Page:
So, in the face of all that Aristide needs to accomplish in order to establish stability in Haiti, is the U.S. right to cut aid? In the final analysis, no matter what Aristide's transgressions and failures may be, cutting aid to Haiti, as the Congressional Black Caucus (CBC) pointed out in their open letter on the matter to President Bush in November is a mistake. The members of CBC write:

"...The people of Haiti are suffering. Our current policy towards Haiti must be reviewed and changed to address the current state of economic devastation. In Haiti, AIDS and HIV are rising at alarming levels. The illiteracy rate remains at over 45%. In addition, the country's infrastructure is in dire straits. Haiti has very few, if any, decent roads, very little potable water, and the fuel situation is catastrophic."

And, in Aristide's own words, "If the international community is not for us, one thing is sure: We will fail (Catherin Orenstein of The Progressive, 2001)."

With all these problems facing Haiti, cutting funds is clearly not the answer to this crisis. Without these funds Aristide is left virtually defenseless in taking on the nation's difficulties.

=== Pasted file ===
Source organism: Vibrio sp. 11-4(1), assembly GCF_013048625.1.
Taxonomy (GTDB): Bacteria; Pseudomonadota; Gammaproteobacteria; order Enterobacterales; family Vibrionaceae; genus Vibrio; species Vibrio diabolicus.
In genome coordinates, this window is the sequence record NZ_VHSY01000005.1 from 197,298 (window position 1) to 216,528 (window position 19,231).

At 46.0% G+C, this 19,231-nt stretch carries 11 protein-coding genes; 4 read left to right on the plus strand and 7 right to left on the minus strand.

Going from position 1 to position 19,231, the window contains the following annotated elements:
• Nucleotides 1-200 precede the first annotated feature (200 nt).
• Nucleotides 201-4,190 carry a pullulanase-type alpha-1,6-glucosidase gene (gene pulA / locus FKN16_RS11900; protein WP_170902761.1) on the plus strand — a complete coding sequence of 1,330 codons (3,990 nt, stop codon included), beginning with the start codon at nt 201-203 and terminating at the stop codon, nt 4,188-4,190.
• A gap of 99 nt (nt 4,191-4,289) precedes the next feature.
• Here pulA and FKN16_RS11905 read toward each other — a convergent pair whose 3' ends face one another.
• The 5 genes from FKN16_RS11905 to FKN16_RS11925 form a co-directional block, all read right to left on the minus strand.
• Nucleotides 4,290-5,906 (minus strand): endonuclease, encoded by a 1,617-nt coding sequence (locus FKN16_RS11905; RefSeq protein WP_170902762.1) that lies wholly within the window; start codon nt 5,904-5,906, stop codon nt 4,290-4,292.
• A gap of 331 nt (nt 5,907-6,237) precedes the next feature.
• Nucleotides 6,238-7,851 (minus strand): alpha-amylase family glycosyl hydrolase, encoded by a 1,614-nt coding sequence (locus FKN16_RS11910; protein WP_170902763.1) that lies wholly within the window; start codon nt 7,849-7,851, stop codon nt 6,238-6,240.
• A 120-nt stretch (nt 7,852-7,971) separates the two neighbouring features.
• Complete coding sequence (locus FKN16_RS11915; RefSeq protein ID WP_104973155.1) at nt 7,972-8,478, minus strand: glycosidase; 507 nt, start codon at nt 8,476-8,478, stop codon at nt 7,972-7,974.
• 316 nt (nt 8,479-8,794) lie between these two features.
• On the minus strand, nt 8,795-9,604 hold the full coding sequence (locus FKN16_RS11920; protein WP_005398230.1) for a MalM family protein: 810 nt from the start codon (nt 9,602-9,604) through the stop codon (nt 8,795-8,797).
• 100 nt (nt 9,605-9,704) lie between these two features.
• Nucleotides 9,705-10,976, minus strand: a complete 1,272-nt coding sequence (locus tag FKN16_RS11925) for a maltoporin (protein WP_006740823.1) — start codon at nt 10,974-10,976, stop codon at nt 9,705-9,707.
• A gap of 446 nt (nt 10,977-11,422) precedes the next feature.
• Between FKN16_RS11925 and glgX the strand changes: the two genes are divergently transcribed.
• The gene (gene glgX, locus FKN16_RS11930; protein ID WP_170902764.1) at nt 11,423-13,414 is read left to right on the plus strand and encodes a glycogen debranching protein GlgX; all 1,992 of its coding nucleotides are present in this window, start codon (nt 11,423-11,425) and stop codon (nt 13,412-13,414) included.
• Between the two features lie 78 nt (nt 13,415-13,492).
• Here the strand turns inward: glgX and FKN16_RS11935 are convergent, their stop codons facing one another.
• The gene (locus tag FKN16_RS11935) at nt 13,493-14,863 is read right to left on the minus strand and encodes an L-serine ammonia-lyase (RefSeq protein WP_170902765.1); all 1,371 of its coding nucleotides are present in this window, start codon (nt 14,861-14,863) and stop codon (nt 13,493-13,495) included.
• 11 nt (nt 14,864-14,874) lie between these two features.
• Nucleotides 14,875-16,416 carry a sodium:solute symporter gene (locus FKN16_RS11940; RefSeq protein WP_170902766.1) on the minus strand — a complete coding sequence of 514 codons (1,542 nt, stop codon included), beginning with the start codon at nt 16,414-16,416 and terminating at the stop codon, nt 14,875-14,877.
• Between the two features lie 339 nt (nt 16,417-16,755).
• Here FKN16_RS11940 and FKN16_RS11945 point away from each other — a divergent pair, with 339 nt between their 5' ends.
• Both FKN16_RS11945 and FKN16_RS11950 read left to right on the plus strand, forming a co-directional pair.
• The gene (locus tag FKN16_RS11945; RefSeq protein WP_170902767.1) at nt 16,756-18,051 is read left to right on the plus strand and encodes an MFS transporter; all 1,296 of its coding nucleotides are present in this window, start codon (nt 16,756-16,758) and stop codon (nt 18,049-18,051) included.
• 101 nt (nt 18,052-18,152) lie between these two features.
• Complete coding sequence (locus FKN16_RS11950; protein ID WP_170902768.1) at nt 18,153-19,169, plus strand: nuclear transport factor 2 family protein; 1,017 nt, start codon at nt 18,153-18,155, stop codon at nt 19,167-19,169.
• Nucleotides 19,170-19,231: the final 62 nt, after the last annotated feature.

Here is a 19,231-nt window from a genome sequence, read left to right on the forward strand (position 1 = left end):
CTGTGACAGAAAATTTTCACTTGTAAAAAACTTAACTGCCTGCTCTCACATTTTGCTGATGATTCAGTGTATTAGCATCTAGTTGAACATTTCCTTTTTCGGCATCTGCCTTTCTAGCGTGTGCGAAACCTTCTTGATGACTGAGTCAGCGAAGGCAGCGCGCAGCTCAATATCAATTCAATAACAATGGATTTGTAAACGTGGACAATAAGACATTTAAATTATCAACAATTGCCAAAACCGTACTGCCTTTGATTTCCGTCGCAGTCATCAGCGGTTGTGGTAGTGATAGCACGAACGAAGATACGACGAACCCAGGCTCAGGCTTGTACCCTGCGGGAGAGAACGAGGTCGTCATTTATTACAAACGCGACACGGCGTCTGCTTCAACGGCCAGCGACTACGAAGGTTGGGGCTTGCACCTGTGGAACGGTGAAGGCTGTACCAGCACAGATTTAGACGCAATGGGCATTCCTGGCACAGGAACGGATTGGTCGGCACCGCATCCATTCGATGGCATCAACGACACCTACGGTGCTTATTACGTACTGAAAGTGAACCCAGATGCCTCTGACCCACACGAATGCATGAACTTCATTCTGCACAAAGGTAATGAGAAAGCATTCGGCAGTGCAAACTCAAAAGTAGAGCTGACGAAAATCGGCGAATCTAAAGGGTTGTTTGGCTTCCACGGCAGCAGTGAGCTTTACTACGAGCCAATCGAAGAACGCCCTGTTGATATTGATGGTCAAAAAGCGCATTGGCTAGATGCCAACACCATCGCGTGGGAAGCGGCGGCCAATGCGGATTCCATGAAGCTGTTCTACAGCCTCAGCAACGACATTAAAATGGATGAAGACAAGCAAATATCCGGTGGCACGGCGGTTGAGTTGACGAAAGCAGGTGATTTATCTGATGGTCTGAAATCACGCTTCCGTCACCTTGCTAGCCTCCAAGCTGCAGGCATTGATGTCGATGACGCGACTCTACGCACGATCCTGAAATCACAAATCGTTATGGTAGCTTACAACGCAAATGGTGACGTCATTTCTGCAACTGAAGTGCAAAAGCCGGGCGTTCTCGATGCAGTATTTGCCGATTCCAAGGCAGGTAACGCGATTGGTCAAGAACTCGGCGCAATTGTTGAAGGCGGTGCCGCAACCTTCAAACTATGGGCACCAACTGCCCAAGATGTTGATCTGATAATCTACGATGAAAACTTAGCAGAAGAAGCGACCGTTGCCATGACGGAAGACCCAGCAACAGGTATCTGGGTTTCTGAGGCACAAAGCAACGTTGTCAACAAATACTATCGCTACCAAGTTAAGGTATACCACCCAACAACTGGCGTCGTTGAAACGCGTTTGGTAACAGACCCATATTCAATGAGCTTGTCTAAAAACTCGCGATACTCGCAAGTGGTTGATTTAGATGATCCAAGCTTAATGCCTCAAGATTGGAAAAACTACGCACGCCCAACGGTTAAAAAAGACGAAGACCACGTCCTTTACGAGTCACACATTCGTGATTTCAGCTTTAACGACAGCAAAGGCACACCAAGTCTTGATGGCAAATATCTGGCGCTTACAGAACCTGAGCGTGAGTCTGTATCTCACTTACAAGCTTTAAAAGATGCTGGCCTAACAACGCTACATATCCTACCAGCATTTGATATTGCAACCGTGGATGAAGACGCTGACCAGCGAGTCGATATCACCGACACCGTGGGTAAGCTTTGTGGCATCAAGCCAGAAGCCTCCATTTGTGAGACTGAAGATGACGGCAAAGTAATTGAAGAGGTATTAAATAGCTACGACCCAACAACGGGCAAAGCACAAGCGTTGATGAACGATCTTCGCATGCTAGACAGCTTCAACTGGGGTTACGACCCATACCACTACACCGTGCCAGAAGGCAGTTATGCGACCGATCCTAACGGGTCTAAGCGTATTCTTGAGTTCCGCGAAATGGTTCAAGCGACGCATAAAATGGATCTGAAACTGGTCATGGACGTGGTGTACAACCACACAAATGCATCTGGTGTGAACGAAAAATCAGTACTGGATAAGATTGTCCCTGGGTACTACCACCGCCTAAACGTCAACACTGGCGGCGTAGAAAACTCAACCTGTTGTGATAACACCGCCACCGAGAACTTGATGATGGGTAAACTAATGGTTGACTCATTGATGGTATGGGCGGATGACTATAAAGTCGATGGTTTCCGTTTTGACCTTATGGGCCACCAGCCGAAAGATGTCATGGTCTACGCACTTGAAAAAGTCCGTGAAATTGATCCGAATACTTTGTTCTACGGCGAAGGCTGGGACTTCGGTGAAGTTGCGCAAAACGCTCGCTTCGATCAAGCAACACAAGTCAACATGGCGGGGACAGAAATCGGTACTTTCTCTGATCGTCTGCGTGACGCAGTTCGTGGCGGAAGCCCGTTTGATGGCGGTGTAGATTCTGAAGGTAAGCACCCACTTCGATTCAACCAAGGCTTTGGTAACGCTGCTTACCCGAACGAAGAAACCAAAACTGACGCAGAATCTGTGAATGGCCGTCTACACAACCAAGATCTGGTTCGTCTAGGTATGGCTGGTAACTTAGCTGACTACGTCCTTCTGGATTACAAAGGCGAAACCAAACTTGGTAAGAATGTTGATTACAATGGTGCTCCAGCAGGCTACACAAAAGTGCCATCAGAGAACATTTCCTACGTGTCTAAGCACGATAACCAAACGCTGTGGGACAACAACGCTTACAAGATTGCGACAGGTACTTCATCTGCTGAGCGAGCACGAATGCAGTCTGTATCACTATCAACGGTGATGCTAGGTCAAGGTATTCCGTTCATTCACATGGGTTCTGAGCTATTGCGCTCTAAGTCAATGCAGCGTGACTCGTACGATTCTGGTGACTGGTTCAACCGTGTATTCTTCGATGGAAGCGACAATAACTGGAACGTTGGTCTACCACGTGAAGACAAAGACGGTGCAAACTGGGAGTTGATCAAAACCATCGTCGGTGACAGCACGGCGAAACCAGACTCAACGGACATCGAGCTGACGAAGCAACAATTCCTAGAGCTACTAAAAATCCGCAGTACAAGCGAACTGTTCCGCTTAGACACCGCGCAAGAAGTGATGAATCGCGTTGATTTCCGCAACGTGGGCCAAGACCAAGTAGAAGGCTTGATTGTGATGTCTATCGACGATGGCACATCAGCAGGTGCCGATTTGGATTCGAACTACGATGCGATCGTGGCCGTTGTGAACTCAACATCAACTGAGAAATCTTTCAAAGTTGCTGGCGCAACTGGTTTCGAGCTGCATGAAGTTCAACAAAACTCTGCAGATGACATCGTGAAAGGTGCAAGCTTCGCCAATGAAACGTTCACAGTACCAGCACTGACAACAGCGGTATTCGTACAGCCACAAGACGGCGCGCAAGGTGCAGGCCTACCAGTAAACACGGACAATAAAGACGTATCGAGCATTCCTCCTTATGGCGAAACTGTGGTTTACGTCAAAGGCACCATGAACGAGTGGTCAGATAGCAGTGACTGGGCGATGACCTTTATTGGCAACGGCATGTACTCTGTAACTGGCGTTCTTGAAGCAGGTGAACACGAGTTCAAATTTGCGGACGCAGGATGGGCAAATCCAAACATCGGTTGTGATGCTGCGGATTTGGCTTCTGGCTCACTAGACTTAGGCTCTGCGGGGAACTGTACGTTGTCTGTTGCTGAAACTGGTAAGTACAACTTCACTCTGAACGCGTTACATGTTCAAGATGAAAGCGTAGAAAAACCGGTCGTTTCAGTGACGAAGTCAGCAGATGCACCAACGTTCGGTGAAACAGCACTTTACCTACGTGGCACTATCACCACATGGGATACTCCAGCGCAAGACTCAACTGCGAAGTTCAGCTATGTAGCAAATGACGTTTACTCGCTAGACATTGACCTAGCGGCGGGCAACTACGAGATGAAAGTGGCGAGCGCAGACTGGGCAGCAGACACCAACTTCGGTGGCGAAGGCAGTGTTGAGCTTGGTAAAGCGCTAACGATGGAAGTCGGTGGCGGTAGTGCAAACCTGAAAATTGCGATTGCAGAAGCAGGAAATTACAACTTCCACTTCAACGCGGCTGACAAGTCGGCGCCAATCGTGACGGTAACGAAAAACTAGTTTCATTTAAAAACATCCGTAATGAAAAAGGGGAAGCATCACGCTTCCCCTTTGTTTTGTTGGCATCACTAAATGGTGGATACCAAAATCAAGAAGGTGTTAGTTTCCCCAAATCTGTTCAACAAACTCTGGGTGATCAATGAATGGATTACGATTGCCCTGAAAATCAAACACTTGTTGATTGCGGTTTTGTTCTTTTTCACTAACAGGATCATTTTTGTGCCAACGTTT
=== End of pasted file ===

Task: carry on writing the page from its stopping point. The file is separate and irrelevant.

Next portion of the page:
Even if Aristide engages the goal of financial independence, he will not have enough to initially run the country without sustaining the insufferable financial burden the people of Haiti already bear. Working with Aristide to develop a concrete fiscal plan to address the problems and making him accountable for how and why every cent he is given is spent, if there is doubt about his honesty or Clinton connections, is a far more plausible and ideal solution.

Although Aristide would be wise in assuring any loan or humanitarian aid that may be given has reasonable terms that would not keep his country indebted to the international community for more years than he plans to be alive. But the bottom line is, since his reinstatement, Aristide has not been able to improve the overall quality of life for Haitian people.

He needs help, and if simply handing over hundreds of millions of dollars in aid over the last seven years has not abated the crisis in Haiti then far more concrete and constructive help is called for, instead of the turned back that Bush is offering. In the end it is Haitian citizens who will suffer the most.

Stacey Barney is an editorial page writer for Ms. Barney can be contacted at

Stacey Barney

Thursday, February 28, 2002